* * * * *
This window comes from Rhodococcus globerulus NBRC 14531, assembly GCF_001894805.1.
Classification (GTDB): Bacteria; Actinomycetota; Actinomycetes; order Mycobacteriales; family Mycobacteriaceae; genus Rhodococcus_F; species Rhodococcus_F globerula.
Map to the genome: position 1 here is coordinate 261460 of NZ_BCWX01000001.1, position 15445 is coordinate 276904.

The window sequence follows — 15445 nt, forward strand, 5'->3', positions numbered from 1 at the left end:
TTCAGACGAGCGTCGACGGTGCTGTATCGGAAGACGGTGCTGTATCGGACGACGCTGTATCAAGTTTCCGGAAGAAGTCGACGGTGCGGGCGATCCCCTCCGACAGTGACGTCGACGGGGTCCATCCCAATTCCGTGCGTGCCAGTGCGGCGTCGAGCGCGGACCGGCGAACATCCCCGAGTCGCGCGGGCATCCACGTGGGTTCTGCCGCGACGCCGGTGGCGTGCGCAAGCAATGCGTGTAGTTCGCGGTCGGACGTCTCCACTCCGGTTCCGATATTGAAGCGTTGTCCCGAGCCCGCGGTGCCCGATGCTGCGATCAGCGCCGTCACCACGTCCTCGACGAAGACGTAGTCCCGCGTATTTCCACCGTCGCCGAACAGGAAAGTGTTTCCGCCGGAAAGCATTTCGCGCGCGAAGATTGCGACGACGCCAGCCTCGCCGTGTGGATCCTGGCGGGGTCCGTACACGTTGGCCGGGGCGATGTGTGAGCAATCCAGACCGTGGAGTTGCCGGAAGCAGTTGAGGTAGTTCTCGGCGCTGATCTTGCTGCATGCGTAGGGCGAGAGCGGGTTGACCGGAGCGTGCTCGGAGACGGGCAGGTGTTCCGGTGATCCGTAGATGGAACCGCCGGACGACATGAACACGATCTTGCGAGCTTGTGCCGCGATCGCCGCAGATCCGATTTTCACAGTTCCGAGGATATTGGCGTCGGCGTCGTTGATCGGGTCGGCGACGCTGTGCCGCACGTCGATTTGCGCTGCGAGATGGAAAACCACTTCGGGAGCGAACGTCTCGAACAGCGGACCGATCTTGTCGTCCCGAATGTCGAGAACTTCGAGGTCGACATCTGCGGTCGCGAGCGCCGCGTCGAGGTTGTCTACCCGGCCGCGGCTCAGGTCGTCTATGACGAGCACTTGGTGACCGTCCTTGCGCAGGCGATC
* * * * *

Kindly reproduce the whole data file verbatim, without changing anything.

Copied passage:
This window comes from Rhodococcus globerulus NBRC 14531, assembly GCF_001894805.1.
Classification (GTDB): Bacteria; Actinomycetota; Actinomycetes; order Mycobacteriales; family Mycobacteriaceae; genus Rhodococcus_F; species Rhodococcus_F globerula.
Map to the genome: position 1 here is coordinate 261460 of NZ_BCWX01000001.1, position 15445 is coordinate 276904.

The window sequence follows — 15445 nt, forward strand, 5'->3', positions numbered from 1 at the left end:
TTCAGACGAGCGTCGACGGTGCTGTATCGGAAGACGGTGCTGTATCGGACGACGCTGTATCAAGTTTCCGGAAGAAGTCGACGGTGCGGGCGATCCCCTCCGACAGTGACGTCGACGGGGTCCATCCCAATTCCGTGCGTGCCAGTGCGGCGTCGAGCGCGGACCGGCGAACATCCCCGAGTCGCGCGGGCATCCACGTGGGTTCTGCCGCGACGCCGGTGGCGTGCGCAAGCAATGCGTGTAGTTCGCGGTCGGACGTCTCCACTCCGGTTCCGATATTGAAGCGTTGTCCCGAGCCCGCGGTGCCCGATGCTGCGATCAGCGCCGTCACCACGTCCTCGACGAAGACGTAGTCCCGCGTATTTCCACCGTCGCCGAACAGGAAAGTGTTTCCGCCGGAAAGCATTTCGCGCGCGAAGATTGCGACGACGCCAGCCTCGCCGTGTGGATCCTGGCGGGGTCCGTACACGTTGGCCGGGGCGATGTGTGAGCAATCCAGACCGTGGAGTTGCCGGAAGCAGTTGAGGTAGTTCTCGGCGCTGATCTTGCTGCATGCGTAGGGCGAGAGCGGGTTGACCGGAGCGTGCTCGGAGACGGGCAGGTGTTCCGGTGATCCGTAGATGGAACCGCCGGACGACATGAACACGATCTTGCGAGCTTGTGCCGCGATCGCCGCAGATCCGATTTTCACAGTTCCGAGGATATTGGCGTCGGCGTCGTTGATCGGGTCGGCGACGCTGTGCCGCACGTCGATTTGCGCTGCGAGATGGAAAACCACTTCGGGAGCGAACGTCTCGAACAGCGGACCGATCTTGTCGTCCCGAATGTCGAGAACTTCGAGGTCGACATCTGCGGTCGCGAGCGCCGCGTCGAGGTTGTCTACCCGGCCGCGGCTCAGGTCGTCTATGACGAGCACTTGGTGACCGTCCTTGCGCAGGCGATC